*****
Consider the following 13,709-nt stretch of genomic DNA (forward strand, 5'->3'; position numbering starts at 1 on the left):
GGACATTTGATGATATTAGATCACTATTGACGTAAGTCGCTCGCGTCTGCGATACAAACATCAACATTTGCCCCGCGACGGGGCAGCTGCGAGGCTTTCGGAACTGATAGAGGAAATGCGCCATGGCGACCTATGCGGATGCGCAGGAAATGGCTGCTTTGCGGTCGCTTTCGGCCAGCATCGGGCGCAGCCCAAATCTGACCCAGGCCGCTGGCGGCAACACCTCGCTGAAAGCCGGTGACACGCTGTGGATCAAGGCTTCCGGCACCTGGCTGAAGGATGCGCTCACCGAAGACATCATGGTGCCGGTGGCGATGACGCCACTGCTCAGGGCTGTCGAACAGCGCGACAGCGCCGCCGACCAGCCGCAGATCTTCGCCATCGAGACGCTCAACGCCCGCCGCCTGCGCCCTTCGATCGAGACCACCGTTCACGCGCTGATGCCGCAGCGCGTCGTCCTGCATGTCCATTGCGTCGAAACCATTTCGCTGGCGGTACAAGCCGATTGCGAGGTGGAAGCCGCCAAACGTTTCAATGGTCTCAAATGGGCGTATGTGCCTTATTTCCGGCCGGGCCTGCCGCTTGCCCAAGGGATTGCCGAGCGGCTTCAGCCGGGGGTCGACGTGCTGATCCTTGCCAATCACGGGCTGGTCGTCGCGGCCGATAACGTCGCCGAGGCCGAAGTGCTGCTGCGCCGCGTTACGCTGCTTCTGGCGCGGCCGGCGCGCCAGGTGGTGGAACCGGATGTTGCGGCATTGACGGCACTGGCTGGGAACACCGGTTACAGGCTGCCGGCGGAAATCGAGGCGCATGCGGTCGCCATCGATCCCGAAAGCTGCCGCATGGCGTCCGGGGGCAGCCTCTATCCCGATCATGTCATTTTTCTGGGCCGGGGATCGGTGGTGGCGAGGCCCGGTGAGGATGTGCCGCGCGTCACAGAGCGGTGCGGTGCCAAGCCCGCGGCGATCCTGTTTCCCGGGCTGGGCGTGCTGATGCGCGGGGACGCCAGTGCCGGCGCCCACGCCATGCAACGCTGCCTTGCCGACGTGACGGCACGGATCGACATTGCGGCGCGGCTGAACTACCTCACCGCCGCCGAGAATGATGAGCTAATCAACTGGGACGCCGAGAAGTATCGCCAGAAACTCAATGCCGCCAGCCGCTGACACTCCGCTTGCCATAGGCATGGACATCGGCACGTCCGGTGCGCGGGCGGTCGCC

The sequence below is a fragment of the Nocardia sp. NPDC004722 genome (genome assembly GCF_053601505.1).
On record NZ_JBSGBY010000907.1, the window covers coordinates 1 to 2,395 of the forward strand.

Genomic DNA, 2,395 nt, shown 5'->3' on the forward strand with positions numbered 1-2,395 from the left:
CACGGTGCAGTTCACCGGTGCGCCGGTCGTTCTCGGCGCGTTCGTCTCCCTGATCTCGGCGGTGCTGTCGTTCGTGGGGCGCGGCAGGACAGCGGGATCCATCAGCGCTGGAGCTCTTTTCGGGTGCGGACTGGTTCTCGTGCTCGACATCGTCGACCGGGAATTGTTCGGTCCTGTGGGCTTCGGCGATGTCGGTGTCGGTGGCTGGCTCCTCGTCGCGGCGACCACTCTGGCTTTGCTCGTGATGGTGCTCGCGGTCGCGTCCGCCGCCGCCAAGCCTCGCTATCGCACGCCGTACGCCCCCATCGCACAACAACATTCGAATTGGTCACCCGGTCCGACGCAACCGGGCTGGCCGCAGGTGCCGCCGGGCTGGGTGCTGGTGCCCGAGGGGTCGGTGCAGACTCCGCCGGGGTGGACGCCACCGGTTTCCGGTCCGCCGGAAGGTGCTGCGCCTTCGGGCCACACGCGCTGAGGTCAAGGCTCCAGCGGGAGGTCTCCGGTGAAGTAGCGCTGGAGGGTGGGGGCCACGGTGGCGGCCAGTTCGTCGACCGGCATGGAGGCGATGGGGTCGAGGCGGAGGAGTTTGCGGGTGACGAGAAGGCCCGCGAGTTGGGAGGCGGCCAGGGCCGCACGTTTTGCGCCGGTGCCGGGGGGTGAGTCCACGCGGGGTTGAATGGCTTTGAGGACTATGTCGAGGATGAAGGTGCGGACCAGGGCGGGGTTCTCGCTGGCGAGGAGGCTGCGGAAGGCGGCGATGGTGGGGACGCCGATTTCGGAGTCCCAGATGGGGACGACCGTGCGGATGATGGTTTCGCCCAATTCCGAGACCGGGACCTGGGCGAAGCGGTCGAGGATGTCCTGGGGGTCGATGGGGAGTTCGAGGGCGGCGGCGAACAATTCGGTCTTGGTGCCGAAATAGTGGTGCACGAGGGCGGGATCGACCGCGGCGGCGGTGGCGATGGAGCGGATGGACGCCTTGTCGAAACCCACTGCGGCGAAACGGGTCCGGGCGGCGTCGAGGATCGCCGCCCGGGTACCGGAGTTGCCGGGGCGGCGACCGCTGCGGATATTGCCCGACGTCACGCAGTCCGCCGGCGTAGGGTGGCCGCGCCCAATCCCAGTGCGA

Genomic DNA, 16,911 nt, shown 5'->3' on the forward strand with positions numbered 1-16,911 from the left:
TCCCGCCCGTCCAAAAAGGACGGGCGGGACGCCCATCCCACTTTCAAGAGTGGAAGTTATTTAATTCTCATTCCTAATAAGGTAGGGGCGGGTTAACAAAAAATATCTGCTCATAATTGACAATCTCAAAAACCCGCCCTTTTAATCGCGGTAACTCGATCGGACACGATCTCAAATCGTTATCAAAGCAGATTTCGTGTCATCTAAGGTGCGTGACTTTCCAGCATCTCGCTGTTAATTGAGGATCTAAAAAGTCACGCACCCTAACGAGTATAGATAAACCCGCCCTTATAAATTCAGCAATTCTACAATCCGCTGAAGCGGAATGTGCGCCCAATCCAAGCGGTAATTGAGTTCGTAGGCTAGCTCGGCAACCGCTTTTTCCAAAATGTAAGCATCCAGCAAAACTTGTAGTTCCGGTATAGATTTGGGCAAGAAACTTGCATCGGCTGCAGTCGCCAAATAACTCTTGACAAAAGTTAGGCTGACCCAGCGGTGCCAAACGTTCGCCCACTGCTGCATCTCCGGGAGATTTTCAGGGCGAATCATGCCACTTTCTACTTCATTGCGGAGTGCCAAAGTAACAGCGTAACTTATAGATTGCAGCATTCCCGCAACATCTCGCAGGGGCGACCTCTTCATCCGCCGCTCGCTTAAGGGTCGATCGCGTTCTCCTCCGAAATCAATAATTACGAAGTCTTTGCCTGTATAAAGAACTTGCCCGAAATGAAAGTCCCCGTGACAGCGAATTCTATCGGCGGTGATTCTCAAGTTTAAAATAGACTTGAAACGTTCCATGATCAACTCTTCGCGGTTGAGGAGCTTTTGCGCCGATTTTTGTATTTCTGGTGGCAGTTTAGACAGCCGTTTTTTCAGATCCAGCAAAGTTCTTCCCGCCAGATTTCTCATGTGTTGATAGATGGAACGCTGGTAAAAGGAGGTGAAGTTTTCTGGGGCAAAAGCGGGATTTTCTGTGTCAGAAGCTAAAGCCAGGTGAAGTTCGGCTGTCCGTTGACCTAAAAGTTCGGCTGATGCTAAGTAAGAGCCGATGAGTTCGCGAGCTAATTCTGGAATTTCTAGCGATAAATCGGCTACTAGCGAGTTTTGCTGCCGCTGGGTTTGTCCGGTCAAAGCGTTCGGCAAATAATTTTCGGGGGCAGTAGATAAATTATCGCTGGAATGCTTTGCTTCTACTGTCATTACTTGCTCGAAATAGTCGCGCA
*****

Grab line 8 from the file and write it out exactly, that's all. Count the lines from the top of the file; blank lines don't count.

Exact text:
TCCCGCCCGTCCAAAAAGGACGGGCGGGACGCCCATCCCACTTTCAAGAGTGGAAGTTATTTAATTCTCATTCCTAATAAGGTAGGGGCGGGTTAACAAAAAATATCTGCTCATAATTGACAATCTCAAAAACCCGCCCTTTTAATCGCGGTAACTCGATCGGACACGATCTCAAATCGTTATCAAAGCAGATTTCGTGTCATCTAAGGTGCGTGACTTTCCAGCATCTCGCTGTTAATTGAGGATCTAAAAAGTCACGCACCCTAACGAGTATAGATAAACCCGCCCTTATAAATTCAGCAATTCTACAATCCGCTGAAGCGGAATGTGCGCCCAATCCAAGCGGTAATTGAGTTCGTAGGCTAGCTCGGCAACCGCTTTTTCCAAAATGTAAGCATCCAGCAAAACTTGTAGTTCCGGTATAGATTTGGGCAAGAAACTTGCATCGGCTGCAGTCGCCAAATAACTCTTGACAAAAGTTAGGCTGACCCAGCGGTGCCAAACGTTCGCCCACTGCTGCATCTCCGGGAGATTTTCAGGGCGAATCATGCCACTTTCTACTTCATTGCGGAGTGCCAAAGTAACAGCGTAACTTATAGATTGCAGCATTCCCGCAACATCTCGCAGGGGCGACCTCTTCATCCGCCGCTCGCTTAAGGGTCGATCGCGTTCTCCTCCGAAATCAATAATTACGAAGTCTTTGCCTGTATAAAGAACTTGCCCGAAATGAAAGTCCCCGTGACAGCGAATTCTATCGGCGGTGATTCTCAAGTTTAAAATAGACTTGAAACGTTCCATGATCAACTCTTCGCGGTTGAGGAGCTTTTGCGCCGATTTTTGTATTTCTGGTGGCAGTTTAGACAGCCGTTTTTTCAGATCCAGCAAAGTTCTTCCCGCCAGATTTCTCATGTGTTGATAGATGGAACGCTGGTAAAAGGAGGTGAAGTTTTCTGGGGCAAAAGCGGGATTTTCTGTGTCAGAAGCTAAAGCCAGGTGAAGTTCGGCTGTCCGTTGACCTAAAAGTTCGGCTGATGCTAAGTAAGAGCCGATGAGTTCGCGAGCTAATTCTGGAATTTCTAGCGATAAATCGGCTACTAGCGAGTTTTGCTGCCGCTGGGTTTGTCCGGTCAAAGCGTTCGGCAAATAATTTTCGGGGGCAGTAGATAAATTATCGCTGGAATGCTTTGCTTCTACTGTCATTACTTGCTCGAAATAGTCGCGCA